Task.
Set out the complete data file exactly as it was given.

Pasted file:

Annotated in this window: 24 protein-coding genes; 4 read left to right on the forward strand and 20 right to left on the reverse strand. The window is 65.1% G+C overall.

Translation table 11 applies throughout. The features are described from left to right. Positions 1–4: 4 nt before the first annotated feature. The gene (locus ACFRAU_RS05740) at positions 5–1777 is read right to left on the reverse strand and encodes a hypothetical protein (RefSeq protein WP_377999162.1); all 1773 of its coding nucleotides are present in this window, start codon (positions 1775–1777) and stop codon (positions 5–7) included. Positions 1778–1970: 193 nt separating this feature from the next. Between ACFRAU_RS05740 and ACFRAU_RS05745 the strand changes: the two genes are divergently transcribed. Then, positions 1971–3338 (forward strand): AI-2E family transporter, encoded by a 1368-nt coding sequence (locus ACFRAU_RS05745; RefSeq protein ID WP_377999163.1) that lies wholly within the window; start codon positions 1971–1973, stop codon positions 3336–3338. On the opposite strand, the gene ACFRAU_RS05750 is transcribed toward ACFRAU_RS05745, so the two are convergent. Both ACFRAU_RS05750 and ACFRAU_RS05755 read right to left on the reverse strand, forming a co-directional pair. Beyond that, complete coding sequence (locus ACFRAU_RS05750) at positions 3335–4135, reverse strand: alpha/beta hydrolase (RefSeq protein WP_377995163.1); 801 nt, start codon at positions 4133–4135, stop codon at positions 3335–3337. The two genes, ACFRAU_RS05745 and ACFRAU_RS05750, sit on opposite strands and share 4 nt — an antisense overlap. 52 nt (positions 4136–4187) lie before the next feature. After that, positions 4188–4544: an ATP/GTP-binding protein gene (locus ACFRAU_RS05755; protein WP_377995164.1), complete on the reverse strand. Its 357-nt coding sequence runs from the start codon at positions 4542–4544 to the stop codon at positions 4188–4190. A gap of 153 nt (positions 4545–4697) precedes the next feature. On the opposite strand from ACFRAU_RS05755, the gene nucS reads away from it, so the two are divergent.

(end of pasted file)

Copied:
Annotated in this window: 24 protein-coding genes; 4 read left to right on the forward strand and 20 right to left on the reverse strand. The window is 65.1% G+C overall.

Translation table 11 applies throughout. The features are described from left to right. Positions 1–4: 4 nt before the first annotated feature. The gene (locus ACFRAU_RS05740) at positions 5–1777 is read right to left on the reverse strand and encodes a hypothetical protein (RefSeq protein WP_377999162.1); all 1773 of its coding nucleotides are present in this window, start codon (positions 1775–1777) and stop codon (positions 5–7) included. Positions 1778–1970: 193 nt separating this feature from the next. Between ACFRAU_RS05740 and ACFRAU_RS05745 the strand changes: the two genes are divergently transcribed. Then, positions 1971–3338 (forward strand): AI-2E family transporter, encoded by a 1368-nt coding sequence (locus ACFRAU_RS05745; RefSeq protein ID WP_377999163.1) that lies wholly within the window; start codon positions 1971–1973, stop codon positions 3336–3338. On the opposite strand, the gene ACFRAU_RS05750 is transcribed toward ACFRAU_RS05745, so the two are convergent. Both ACFRAU_RS05750 and ACFRAU_RS05755 read right to left on the reverse strand, forming a co-directional pair. Beyond that, complete coding sequence (locus ACFRAU_RS05750) at positions 3335–4135, reverse strand: alpha/beta hydrolase (RefSeq protein WP_377995163.1); 801 nt, start codon at positions 4133–4135, stop codon at positions 3335–3337. The two genes, ACFRAU_RS05745 and ACFRAU_RS05750, sit on opposite strands and share 4 nt — an antisense overlap. 52 nt (positions 4136–4187) lie before the next feature. After that, positions 4188–4544: an ATP/GTP-binding protein gene (locus ACFRAU_RS05755; protein WP_377995164.1), complete on the reverse strand. Its 357-nt coding sequence runs from the start codon at positions 4542–4544 to the stop codon at positions 4188–4190. A gap of 153 nt (positions 4545–4697) precedes the next feature. On the opposite strand from ACFRAU_RS05755, the gene nucS reads away from it, so the two are divergent.